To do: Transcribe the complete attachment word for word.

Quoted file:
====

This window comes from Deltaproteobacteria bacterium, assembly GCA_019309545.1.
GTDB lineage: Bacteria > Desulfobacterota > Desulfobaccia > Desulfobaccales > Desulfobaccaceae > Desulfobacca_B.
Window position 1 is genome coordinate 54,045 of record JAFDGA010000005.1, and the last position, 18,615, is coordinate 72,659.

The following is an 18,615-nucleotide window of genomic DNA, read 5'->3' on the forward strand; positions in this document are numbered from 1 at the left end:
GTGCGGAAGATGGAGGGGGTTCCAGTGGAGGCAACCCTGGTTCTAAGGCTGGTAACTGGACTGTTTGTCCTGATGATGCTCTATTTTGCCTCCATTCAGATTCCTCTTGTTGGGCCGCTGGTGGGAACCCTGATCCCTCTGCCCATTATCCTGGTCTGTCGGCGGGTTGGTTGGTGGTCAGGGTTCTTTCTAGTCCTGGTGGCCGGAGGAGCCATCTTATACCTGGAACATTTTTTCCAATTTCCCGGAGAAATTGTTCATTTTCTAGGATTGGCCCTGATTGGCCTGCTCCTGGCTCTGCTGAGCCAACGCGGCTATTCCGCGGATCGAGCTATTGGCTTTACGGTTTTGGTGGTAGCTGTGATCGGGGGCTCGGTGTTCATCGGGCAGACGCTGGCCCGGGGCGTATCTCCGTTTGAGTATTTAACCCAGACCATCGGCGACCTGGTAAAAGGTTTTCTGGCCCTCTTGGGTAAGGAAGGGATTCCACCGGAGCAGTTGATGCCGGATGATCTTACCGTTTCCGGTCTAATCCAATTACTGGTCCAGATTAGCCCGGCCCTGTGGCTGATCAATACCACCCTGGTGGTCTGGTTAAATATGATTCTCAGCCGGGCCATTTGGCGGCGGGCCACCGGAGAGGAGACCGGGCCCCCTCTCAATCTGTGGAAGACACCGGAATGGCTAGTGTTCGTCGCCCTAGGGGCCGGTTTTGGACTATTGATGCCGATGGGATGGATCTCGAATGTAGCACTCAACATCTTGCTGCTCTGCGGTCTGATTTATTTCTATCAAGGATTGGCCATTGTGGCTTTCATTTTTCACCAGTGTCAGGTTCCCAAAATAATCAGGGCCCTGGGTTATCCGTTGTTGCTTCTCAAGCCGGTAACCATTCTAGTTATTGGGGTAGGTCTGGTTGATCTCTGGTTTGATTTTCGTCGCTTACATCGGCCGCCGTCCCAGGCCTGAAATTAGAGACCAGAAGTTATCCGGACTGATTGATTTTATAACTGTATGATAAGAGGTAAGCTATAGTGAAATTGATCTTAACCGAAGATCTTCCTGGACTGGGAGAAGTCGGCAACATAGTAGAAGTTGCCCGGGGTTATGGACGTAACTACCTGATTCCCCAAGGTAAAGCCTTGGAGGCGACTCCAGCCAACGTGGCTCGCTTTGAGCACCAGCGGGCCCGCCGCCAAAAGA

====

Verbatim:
This window comes from Deltaproteobacteria bacterium, assembly GCA_019309545.1.
GTDB lineage: Bacteria > Desulfobacterota > Desulfobaccia > Desulfobaccales > Desulfobaccaceae > Desulfobacca_B.
Window position 1 is genome coordinate 54,045 of record JAFDGA010000005.1, and the last position, 18,615, is coordinate 72,659.

The following is an 18,615-nucleotide window of genomic DNA, read 5'->3' on the forward strand; positions in this document are numbered from 1 at the left end:
GTGCGGAAGATGGAGGGGGTTCCAGTGGAGGCAACCCTGGTTCTAAGGCTGGTAACTGGACTGTTTGTCCTGATGATGCTCTATTTTGCCTCCATTCAGATTCCTCTTGTTGGGCCGCTGGTGGGAACCCTGATCCCTCTGCCCATTATCCTGGTCTGTCGGCGGGTTGGTTGGTGGTCAGGGTTCTTTCTAGTCCTGGTGGCCGGAGGAGCCATCTTATACCTGGAACATTTTTTCCAATTTCCCGGAGAAATTGTTCATTTTCTAGGATTGGCCCTGATTGGCCTGCTCCTGGCTCTGCTGAGCCAACGCGGCTATTCCGCGGATCGAGCTATTGGCTTTACGGTTTTGGTGGTAGCTGTGATCGGGGGCTCGGTGTTCATCGGGCAGACGCTGGCCCGGGGCGTATCTCCGTTTGAGTATTTAACCCAGACCATCGGCGACCTGGTAAAAGGTTTTCTGGCCCTCTTGGGTAAGGAAGGGATTCCACCGGAGCAGTTGATGCCGGATGATCTTACCGTTTCCGGTCTAATCCAATTACTGGTCCAGATTAGCCCGGCCCTGTGGCTGATCAATACCACCCTGGTGGTCTGGTTAAATATGATTCTCAGCCGGGCCATTTGGCGGCGGGCCACCGGAGAGGAGACCGGGCCCCCTCTCAATCTGTGGAAGACACCGGAATGGCTAGTGTTCGTCGCCCTAGGGGCCGGTTTTGGACTATTGATGCCGATGGGATGGATCTCGAATGTAGCACTCAACATCTTGCTGCTCTGCGGTCTGATTTATTTCTATCAAGGATTGGCCATTGTGGCTTTCATTTTTCACCAGTGTCAGGTTCCCAAAATAATCAGGGCCCTGGGTTATCCGTTGTTGCTTCTCAAGCCGGTAACCATTCTAGTTATTGGGGTAGGTCTGGTTGATCTCTGGTTTGATTTTCGTCGCTTACATCGGCCGCCGTCCCAGGCCTGAAATTAGAGACCAGAAGTTATCCGGACTGATTGATTTTATAACTGTATGATAAGAGGTAAGCTATAGTGAAATTGATCTTAACCGAAGATCTTCCTGGACTGGGAGAAGTCGGCAACATAGTAGAAGTTGCCCGGGGTTATGGACGTAACTACCTGATTCCCCAAGGTAAAGCCTTGGAGGCGACTCCAGCCAACGTGGCTCGCTTTGAGCACCAGCGGGCCCGCCGCCAAAAGA